People infected with a later variant of COVID-19 put 43 to 100 times more virus into the air when breathing than those who were infected with the original strains of the virus, according to the University of Maryland’s School of Public Health.
The researchers also found that loose-fitting cloth and surgical masks reduced the amount of virus that gets into the air around infected people by about half.
“Our research indicates that the variants just keep getting better at travelling through the air,” Professor Don Milton said, “so we must provide better ventilation and wear tight-fitting masks, in addition to vaccination, to help stop spread of the virus.”
The just-released study examined the Alpha strain, which has since been displaced by the more dominant and even more highly transmissible Delta variant.
The amount of virus in the air coming from Alpha variant infections was 18-times more than could be explained by the increased amounts of virus in nasal swabs and saliva, the study found, highlighting the dangers of tiny aerosols carrying the infection.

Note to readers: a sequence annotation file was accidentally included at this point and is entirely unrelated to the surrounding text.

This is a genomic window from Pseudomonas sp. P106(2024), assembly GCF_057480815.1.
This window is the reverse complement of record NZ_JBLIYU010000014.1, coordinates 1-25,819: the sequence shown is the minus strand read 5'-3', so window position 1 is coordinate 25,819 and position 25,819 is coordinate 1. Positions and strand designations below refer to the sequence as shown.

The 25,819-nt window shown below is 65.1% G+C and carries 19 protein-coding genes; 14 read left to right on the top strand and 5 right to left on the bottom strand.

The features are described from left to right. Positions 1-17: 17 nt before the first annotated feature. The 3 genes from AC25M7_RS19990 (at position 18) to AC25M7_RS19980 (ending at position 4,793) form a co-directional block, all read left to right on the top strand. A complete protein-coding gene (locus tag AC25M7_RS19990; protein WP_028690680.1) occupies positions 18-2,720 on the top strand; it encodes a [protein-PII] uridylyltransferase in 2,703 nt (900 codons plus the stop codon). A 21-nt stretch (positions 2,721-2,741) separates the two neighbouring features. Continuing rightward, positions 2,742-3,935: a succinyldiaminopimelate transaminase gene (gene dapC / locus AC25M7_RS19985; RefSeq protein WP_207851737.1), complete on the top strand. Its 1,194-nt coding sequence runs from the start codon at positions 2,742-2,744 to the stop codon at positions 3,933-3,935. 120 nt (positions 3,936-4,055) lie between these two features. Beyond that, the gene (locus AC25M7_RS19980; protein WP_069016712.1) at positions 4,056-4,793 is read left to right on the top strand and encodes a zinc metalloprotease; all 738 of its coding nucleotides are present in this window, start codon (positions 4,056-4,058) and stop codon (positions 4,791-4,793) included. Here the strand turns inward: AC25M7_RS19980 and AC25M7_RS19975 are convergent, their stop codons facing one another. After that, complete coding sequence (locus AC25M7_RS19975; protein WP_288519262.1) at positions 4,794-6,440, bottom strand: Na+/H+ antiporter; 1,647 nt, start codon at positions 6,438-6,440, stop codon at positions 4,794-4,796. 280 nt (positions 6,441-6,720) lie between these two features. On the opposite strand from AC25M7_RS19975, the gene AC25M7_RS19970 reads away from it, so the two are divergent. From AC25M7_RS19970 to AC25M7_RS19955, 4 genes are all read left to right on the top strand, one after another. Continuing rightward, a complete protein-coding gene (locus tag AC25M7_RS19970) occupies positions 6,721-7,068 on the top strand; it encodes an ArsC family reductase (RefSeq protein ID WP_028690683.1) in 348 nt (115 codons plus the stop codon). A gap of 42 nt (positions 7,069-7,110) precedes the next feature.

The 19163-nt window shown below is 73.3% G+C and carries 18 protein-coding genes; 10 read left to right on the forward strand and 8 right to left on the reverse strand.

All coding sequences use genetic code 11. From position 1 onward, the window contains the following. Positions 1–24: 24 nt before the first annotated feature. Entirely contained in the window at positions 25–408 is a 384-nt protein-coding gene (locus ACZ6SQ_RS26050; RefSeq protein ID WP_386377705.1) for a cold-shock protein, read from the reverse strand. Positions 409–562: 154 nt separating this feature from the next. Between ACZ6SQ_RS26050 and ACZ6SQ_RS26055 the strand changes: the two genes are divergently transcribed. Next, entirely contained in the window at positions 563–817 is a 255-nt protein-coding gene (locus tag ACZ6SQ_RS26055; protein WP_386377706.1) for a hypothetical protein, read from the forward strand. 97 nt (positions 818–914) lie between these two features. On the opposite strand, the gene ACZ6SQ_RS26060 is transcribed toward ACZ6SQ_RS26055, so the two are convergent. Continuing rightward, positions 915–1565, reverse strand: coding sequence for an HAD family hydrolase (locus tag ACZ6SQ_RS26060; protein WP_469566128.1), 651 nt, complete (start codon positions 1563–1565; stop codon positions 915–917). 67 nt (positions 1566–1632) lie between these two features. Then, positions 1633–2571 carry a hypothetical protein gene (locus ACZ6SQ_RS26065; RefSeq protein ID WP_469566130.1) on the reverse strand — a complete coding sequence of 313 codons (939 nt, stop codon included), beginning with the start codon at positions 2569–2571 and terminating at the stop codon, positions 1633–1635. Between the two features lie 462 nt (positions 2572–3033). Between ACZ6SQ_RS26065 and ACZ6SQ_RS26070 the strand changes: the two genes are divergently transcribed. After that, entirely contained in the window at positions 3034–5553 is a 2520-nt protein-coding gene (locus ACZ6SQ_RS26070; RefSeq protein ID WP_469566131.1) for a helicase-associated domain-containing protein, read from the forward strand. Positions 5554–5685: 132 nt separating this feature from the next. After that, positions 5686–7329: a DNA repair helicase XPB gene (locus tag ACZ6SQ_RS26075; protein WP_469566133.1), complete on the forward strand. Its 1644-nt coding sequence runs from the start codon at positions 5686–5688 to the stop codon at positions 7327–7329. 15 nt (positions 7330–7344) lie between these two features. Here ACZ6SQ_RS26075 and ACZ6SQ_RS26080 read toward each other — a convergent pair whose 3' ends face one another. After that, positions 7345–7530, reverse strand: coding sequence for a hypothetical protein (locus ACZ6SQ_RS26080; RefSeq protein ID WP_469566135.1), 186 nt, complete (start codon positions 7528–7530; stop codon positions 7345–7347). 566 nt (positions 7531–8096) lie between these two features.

“We know that the Delta variant circulating now is even more contagious than the Alpha variant,” Dr Milton cautioned.
To test whether face masks work in blocking the virus, the study measured how much SARS-CoV-2 was breathed into the air and tested how much less virus people sick with COVID-19 exhaled into the air after putting on a cloth or surgical mask.
Face coverings significantly reduced virus-laden particles in the air around the infected person, cutting the amount by about 50 per cent, researchers found.
Unfortunately, according to the study, the loose-fitting cloth and surgical masks didn’t stop infectious virus from getting into the air.
“The take-home messages from this paper are that the coronavirus can be in your exhaled breath, is getting better at being in your exhaled breath,” Dr Jennifer German, a co-author of the study, said.
“Using a mask reduces the chance of you breathing it on others.”
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